Let me make myself very clear: this is not a game review in any real capacity, and I hope to spend as little time possible weighing the merits and vexations of Scribblenauts. I’ll go so far as to agree with the vast majority of people who have published actual reviews, in saying that the game’s concept is brilliant and almost endlessly entertaining, but that the execution leaves something to be desired, primarily in today’s topic of interest, the controls. Yes, today I will be closely examining the controls of Scribblenauts, as I find them to be an excellent study in how not to implement touch controls — we always learn the most from failure, and in this particular instance, the touch controls are such a disaster that they very nearly ruin a concept with incredible potential.
I’m not sure what the logical point to start with would be, so I’ll just dive right into the worst aspect by far, which ties in with my post from a few days ago: character movement should absolutely never be handled in a manner that makes it easy to accidentally engage. So many of the puzzles in Scribblenauts would be substantially easier if I didn’t have to deal with Maxwell flipping about like an epileptic on a bad day every time I try to interact with an object on the screen. Initiating movement is by far the easiest thing to do in the game, and when your game mechanics rely almost exclusively on precarious item set-ups and a glitchy physics engine, moving is the last thing you want the protagonist to be doing. I consider this hard evidence that while “tap-to-move” might seem like the most natural system for character motion, it actually causes much more frustration than it prevents. While I decided that this would be an issue long before playing Scribblenauts, it’s timely that 5th Cell chose to provide such a clear demonstration of just how right my intuition was.
This is really a shame, too, because Maxwell actually handles pretty well when you intend for him to be moving. Auto-jumping over gaps and such feels very natural, as does using wings or a jetpack to rocket up into the air. Auto-pathfinding — having the character adjust their movement to avoid obstacles directly in front of them — is an idea I’ve been tossing around for a while now, and it’s good to see some confirmation that such a system can feel intuitive. Because of how imprecise touch controls generally are, putting a system in place to help the player navigate around the map without forcing them to develop a nervous tic in their metacarpal muscles is always a good thing.
The other major grievance I have with Scribblenauts’s controls is how incredibly finicky they are, in terms of dealing with small objects. The DS stylus is a far more precise tool than a human finger for use in conjunction with a touch screen, but despite the vast improvement in the accuracy of the system, it remains remarkably difficult to actually interact with small objects in the game. Even with limited play-time sunk into Scribblenauts, I cannot count the number of times I’ve created a rope or chain, only to struggle with trying to grab its end for several minutes, continuously. Picking up large objects is certainly simple enough, but the precision called for in dealing with small objects exceeds anything I’ve encountered in Trauma Center, a game in which you are a surgeon. By my reckoning, if your game feels more like surgery than a game about surgery, you’ve either brilliantly planned your controls to require nothing short of perfection from your players, or you’ve unintentionally and foolishly made your controls picky and terrible. After attempting to grab the end of a rope and watching Maxwell hurtle off of a cliff instead for the umpteenth time, it’s become resoundingly clear to me that Scribblenauts does not fall into that former category.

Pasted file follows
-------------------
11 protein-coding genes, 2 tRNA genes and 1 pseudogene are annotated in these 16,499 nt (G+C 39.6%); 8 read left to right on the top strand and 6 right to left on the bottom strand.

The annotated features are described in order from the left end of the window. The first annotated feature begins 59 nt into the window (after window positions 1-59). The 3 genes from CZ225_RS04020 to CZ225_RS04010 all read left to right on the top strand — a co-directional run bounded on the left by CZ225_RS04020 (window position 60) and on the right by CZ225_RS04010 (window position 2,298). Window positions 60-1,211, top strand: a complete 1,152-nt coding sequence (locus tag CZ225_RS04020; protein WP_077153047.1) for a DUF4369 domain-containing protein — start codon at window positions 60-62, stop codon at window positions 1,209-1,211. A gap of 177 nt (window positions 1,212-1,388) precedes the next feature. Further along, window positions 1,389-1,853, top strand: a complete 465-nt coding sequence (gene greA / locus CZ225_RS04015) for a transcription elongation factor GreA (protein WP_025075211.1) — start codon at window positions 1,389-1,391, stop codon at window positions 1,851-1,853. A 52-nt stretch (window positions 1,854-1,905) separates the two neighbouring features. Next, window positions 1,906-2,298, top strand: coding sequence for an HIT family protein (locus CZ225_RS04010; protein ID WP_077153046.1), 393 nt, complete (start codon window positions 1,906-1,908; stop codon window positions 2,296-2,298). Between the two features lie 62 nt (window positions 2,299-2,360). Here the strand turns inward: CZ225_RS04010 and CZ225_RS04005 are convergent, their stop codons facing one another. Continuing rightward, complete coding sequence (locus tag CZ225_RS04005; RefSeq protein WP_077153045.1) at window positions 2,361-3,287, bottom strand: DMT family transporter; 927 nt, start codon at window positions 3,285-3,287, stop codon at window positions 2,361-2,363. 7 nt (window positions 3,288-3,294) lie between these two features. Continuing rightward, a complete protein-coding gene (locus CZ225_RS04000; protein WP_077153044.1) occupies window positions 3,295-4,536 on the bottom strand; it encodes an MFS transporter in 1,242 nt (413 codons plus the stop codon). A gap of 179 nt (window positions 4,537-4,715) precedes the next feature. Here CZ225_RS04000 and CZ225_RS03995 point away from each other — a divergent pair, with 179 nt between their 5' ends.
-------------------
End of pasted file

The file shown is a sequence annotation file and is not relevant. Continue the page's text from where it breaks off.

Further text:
There is a silver lining here, though: as clumsy as the execution is, Scribblenauts does bring something interesting to the mix, in the form of contextual menus. When dealing with an object that offers multiple means of interaction, tapping that object will bring up a ring of options, listing the potential interactions. Give Maxwell a gun, for instance, then tap on a switch, and you will be presented with options to either shoot the switch or to actually walk up to it and use it. Granted, the system could use a bit of polish in light of the other problems with the touch controls in the game, but these contextual menus are almost exactly what I’ve been conceptualizing as an extension of the typical hot-key system in MMORPGs, with a menu of user-defined options popping up upon selection of a target. Like Maxwell’s auto-movement, I see the implementation of the contextual menus as a proof-of-concept for Atma’s control scheme, despite the otherwise flawed and frustrating touch controls present in Scribblenauts.
While Scribblenauts’s controls are indeed horrifyingly bad, and do a bang-up job of ruining what could otherwise be an incredible experience, it’s useful to remember that game design is one of those areas of thought where we can learn from the mistakes of others. I see the game’s flaws as a learning opportunity, giving the most compelling reason imaginable for avoiding the same mistakes. While I’m certain Atma will have its fair share of problems, the hope here is that those problems won’t be anything that could have been prevented by simply paying a bit of attention to the flaws of other games.